Colorado Strikes Back Against Nebraska And Oklahoma’s Marijuana Lawsuit
Colorado replied Friday to the lawsuit Nebraska and Oklahoma filed last year against the state’s legal marijuana. Oregon and Washington joined in, filing a joint brief in support of Colorado.
“My office remains committed to defending Colorado’s law,” Colorado Attorney General Cynthia H. Coffman said in a press release. “At the same time, I share our border states’ concerns regarding illegal marijuana activity, and my office, as well as our partner state and local law enforcement agencies, are committed to stopping marijuana diversion. This lawsuit, however, even if successful, won’t fix America’s national drug policy—at least not without leadership from Washington, D.C., which remains noticeably absent.”
The two states are not objecting to medical marijuana, but rather legal marijuana.
Coffman is asking for the Supreme Court to toss out the suit. The argument from officials in Nebraska and Oklahoma has been that marijuana continues to leak into their states, causing a spat of marijuana-related arrests and an increase in enforcement costs. Felony drug arrests in the south of Nebraska have jumped by 400 percent.
For lawyers representing those two states, this arrangement is not only unacceptable, but Colorado’s Amendment 64 violates the Supremacy Clause of the U.S. Constitution. Nebraska and Oklahoma want Amendment 64 struck down. (RELATED: Nebraska And Oklahoma Join Forces To Strike Down Colorado’s Legal Marijuana)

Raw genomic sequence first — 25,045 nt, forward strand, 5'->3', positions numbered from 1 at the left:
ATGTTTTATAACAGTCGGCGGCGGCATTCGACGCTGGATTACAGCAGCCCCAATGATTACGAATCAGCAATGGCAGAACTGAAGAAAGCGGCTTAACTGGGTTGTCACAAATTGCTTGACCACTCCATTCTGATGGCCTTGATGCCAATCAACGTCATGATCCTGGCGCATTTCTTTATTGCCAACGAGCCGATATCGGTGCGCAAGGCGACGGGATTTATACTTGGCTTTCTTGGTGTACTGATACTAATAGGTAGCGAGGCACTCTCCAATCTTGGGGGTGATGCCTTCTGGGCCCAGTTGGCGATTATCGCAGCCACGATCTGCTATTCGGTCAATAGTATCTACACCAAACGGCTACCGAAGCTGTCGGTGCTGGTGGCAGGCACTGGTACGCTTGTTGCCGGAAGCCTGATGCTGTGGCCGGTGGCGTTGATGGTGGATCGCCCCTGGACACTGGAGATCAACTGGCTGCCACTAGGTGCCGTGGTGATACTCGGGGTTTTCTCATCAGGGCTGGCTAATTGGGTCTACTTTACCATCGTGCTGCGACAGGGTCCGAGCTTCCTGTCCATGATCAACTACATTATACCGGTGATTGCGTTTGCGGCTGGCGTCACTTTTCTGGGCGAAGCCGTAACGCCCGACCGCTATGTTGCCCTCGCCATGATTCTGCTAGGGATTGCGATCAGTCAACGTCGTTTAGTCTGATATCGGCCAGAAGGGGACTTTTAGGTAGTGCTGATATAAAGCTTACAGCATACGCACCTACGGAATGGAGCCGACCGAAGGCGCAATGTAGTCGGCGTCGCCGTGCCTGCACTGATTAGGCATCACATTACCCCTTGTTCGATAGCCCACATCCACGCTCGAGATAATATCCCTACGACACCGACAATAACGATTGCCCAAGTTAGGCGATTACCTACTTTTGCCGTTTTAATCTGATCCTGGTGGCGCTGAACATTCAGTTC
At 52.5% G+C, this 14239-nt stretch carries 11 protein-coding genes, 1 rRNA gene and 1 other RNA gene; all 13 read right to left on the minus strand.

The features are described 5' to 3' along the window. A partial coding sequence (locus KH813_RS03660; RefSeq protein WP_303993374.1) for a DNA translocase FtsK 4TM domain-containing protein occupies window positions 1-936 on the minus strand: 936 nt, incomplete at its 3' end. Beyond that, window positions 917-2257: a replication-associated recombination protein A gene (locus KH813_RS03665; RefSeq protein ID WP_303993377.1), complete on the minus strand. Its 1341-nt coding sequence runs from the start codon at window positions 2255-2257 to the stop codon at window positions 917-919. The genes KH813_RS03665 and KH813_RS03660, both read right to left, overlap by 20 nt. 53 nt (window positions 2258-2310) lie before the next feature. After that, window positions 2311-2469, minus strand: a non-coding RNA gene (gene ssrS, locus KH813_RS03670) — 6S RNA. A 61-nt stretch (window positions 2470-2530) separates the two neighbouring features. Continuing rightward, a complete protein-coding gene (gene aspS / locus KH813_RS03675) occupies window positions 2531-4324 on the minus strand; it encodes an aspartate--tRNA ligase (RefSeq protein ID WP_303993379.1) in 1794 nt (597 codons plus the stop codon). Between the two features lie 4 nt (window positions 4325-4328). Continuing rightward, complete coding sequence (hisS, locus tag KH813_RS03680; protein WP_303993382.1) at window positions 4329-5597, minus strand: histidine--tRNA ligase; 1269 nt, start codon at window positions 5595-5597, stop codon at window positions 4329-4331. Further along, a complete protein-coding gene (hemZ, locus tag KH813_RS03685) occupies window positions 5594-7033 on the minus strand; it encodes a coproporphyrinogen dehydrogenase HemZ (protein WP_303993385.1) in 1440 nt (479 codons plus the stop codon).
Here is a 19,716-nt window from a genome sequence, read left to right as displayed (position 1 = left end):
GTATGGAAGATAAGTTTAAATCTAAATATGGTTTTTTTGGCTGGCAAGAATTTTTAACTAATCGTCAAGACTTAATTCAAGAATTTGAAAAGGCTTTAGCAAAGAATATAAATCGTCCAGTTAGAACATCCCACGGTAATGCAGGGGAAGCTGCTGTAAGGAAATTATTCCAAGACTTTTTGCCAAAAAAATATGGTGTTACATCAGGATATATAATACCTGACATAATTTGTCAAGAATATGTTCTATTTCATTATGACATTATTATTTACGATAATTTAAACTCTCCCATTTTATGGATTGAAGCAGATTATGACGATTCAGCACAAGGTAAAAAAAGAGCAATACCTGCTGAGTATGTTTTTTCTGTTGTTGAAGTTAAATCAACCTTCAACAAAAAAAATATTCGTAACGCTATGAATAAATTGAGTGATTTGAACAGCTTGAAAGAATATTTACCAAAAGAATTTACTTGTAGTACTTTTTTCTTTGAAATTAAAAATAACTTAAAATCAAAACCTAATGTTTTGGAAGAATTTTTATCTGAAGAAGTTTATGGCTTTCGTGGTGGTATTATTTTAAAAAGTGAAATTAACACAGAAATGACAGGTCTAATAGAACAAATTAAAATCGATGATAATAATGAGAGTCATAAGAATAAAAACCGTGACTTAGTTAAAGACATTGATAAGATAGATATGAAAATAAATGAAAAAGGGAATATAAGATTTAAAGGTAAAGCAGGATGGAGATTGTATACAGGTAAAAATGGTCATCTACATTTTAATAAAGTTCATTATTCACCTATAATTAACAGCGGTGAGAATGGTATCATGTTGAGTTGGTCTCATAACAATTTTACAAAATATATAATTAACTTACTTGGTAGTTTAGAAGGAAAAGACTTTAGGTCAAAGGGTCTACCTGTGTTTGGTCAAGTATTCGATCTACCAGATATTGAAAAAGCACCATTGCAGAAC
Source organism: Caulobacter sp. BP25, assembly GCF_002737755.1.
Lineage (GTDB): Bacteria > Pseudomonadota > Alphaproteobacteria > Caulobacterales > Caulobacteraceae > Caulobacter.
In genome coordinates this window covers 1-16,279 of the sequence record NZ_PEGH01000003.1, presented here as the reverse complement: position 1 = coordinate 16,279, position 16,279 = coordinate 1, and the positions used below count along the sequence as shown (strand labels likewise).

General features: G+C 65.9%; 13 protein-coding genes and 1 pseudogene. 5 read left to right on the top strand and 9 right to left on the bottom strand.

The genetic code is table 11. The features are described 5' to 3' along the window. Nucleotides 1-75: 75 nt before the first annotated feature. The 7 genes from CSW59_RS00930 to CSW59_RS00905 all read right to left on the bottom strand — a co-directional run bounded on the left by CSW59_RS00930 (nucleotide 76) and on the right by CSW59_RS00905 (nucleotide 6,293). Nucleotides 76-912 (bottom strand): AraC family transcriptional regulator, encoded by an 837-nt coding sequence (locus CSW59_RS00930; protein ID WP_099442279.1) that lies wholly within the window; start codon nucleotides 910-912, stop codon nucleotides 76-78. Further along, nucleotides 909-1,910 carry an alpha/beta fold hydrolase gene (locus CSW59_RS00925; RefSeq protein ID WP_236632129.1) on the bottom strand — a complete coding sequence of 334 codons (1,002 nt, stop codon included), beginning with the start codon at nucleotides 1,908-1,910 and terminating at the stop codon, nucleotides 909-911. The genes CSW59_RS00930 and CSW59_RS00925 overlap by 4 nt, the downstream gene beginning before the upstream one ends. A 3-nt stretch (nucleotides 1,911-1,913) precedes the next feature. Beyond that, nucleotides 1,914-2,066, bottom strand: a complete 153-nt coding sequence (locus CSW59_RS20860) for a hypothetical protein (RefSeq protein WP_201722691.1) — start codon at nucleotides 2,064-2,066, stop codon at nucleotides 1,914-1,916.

In late February, all nine former Drug Enforcement Administration chiefs piled on, electing to support Nebraska and Oklahoma in the legal fight with an amici curiae brief. According to the chiefs, legal marijuana is harming neighboring states and draining precious law enforcement resources. (RELATED: Former DEA Chiefs Freak Over Legal Weed)
On the other side, Washington Attorney General Bob Ferguson filed an amicus curiae brief in support of Colorado. Washington, a state which also permits legal marijuana, stands to lose a considerable amount if the Supreme Court takes up the case. Ferguson is arguing that the main reason the Supreme Court should reject the case is due to the court’s own policies. Usually, states are left to their own devices unless a dispute arises over sovereign interests, like “competing claims to land or water.”
“In their filings, these states make the important point that only legalization allows for control and regulation of the marijuana market,” Tom Angell, chairman of the Marijuana Majority, told The Daily Caller News Foundation. “If Nebraska and Oklahoma succeed with this misguided lawsuit, it will only put the market back into the hands of violent drug cartels and gangs. If they really want to stop illicit trafficking and cut enforcement costs, as they say in their lawsuit, they too will move to end prohibition one day. They should do that sooner rather than later, and in the meantime should at least stop trying to prevent other states from enacting effective, modern marijuana policies.”
Nebraska and Oklahoma now have two weeks to respond. At this stage, the Supreme Court will only determine whether it will accept or reject the case for consideration.
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